Houses halt allotment growth...

Starting from scratch.
Starting from scratch.

There are now dwellings on the land where Alnmouth gardeners once grew vegetables, but allotments giving way to housing development is a sign of the times.

The latest to come under threat, Farm Terrace Allotments, Watford, Herts, was in the news last week.

Established in 1896, the site has always provided a welcoming place for gardeners to meet, socialise and grow.

But the local council has decided that the 30 plot holders should make way for the development of houses, shops and restaurants, a scheme they paradoxically call a health campus.

Naturally the allotment holders are digging their heels in but you cannot help feeling that the ancient right to cultivate land which was so lauded when a previous generation dug for victory is gradually slipping from our grasp.

Whilst understanding the need for gradual change, having majored in this period and aspect of history, I do hope the Farm Terrace group continue gardening even if it means relocating.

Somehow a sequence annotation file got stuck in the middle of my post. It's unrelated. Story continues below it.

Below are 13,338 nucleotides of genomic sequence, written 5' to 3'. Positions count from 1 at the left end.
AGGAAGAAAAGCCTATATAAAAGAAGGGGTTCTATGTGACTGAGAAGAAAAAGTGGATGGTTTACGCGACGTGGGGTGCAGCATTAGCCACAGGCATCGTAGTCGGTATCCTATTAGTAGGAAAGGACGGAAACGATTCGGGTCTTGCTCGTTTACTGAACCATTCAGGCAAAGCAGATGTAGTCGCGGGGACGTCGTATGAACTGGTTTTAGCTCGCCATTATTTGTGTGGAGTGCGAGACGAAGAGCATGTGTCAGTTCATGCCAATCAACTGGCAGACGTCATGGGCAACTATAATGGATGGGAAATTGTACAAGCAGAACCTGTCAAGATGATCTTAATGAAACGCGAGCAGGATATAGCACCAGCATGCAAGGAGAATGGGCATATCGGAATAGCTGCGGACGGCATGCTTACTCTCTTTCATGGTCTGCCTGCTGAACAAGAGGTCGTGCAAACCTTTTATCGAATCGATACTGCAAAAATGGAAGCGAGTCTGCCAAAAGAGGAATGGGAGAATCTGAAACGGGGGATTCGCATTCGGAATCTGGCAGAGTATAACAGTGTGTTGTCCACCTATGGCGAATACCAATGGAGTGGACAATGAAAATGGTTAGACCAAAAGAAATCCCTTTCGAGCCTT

Under the pre 1066 manorial system, lords had areas of woodland cleared enabling their serfs and peasants to cultivate food crops.

By the late medieval period land was allotted to tenant dwellings but the real change came with the 1845 Enclosure Act confirming cultivation fields for the poor.

Our present allotment system had arrived.

The present situation nationwide is that the majority of allotment societies have long waiting lists, and it’s not unusual for a whole plot to be halved and shared where appropriate.

The local authority is duty-bound under the Smallholdings and Allotments Act of 1908 to provide space where the demand exists, or in the case of Farm Terrace Allotments, offer an alternative site to facilitate the move. Herein lies the problem.